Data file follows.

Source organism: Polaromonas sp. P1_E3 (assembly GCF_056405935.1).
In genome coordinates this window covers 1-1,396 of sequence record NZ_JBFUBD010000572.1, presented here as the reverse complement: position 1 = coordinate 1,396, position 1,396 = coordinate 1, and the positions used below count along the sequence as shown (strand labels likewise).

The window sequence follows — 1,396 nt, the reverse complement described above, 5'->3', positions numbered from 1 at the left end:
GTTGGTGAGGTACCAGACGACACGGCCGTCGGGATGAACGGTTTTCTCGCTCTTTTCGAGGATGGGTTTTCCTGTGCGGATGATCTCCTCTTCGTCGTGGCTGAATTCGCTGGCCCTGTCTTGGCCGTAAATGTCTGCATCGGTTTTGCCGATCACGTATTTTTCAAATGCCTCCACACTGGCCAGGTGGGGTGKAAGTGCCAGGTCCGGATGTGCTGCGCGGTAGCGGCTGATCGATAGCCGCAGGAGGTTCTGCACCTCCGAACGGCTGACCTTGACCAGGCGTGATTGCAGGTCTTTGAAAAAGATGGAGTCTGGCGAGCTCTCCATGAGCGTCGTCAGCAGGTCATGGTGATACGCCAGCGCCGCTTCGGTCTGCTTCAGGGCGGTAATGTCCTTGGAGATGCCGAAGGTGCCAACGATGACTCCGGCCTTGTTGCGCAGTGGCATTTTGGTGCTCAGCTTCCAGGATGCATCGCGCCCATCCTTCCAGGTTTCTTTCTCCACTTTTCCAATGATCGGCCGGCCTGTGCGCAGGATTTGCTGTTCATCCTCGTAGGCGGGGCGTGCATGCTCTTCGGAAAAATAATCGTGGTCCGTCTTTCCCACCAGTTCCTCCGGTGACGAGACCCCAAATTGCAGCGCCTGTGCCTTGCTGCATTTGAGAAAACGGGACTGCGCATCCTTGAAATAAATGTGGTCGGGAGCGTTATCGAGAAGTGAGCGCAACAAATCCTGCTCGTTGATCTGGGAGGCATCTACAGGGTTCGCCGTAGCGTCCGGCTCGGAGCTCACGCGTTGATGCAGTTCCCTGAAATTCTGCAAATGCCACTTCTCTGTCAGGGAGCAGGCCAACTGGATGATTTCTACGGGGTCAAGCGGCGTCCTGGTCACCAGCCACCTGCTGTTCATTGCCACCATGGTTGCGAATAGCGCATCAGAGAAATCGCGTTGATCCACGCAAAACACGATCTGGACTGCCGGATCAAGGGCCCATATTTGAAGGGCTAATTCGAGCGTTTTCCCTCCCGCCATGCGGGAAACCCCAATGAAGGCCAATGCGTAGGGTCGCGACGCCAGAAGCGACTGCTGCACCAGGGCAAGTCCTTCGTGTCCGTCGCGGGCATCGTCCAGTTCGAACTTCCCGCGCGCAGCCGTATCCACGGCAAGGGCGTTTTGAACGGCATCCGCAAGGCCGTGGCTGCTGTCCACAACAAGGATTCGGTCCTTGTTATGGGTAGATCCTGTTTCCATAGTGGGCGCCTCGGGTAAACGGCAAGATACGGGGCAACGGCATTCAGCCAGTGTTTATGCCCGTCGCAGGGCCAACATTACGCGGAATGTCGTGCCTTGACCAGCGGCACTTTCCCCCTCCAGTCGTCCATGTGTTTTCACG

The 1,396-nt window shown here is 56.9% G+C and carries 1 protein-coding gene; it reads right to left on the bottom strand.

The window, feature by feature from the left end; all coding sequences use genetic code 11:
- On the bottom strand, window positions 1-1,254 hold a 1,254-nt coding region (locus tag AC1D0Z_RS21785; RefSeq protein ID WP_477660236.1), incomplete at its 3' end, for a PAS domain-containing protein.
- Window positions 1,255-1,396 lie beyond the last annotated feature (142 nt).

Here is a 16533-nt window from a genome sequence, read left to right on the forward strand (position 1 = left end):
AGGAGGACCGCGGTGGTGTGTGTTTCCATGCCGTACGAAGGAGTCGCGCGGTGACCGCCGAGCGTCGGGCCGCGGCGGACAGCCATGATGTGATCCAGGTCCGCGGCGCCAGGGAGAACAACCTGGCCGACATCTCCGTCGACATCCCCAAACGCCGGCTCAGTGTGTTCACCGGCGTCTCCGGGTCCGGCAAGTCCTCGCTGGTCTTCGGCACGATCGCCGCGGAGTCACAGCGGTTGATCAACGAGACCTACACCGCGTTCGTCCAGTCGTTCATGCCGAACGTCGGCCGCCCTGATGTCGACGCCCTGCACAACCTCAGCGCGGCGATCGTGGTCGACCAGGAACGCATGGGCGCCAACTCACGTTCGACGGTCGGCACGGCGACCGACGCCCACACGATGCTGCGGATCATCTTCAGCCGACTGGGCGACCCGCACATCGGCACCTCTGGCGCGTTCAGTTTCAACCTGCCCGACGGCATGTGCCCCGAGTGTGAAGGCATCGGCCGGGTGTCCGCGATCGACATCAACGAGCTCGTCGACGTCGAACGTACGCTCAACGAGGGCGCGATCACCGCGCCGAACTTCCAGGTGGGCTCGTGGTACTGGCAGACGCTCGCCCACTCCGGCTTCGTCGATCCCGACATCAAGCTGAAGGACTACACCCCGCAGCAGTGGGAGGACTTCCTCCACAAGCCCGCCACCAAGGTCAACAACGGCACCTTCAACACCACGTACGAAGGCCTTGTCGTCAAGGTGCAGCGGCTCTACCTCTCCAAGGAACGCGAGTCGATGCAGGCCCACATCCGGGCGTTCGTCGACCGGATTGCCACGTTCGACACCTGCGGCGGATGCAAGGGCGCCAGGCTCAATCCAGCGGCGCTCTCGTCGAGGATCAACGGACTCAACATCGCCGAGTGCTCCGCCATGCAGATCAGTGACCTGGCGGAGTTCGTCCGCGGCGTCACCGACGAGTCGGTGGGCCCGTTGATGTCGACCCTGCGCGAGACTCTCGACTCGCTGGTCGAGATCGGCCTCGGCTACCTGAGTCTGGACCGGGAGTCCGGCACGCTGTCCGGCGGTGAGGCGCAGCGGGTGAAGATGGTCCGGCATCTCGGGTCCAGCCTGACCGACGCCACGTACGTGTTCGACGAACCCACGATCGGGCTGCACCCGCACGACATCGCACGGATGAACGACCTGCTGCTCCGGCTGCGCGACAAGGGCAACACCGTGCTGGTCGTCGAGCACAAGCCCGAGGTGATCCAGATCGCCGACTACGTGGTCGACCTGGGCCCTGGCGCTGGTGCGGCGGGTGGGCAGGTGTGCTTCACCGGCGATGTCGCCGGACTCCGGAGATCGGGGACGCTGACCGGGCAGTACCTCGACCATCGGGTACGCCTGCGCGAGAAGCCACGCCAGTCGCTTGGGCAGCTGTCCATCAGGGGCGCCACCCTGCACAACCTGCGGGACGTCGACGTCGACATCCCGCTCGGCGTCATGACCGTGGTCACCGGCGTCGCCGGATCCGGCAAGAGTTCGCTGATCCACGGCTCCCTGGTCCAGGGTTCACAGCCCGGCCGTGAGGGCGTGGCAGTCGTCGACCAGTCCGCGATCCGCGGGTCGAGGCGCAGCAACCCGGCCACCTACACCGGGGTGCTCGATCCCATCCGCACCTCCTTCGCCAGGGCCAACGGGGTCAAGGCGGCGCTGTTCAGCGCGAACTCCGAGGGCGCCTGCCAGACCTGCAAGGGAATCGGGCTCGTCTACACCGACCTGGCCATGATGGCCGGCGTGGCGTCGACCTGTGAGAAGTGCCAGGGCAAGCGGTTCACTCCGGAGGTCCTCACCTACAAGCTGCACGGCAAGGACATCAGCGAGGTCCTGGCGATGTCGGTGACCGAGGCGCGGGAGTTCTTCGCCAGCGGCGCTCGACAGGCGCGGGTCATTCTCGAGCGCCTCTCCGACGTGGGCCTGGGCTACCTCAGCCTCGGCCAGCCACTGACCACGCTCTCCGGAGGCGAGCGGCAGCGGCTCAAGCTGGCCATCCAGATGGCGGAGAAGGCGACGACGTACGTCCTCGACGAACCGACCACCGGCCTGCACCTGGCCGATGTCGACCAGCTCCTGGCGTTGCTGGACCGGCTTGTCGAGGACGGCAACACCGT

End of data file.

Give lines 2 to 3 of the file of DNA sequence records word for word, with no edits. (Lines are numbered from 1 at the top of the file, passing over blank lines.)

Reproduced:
In genome coordinates this window covers 1-1,396 of sequence record NZ_JBFUBD010000572.1, presented here as the reverse complement: position 1 = coordinate 1,396, position 1,396 = coordinate 1, and the positions used below count along the sequence as shown (strand labels likewise).

The window sequence follows — 1,396 nt, the reverse complement described above, 5'->3', positions numbered from 1 at the left end: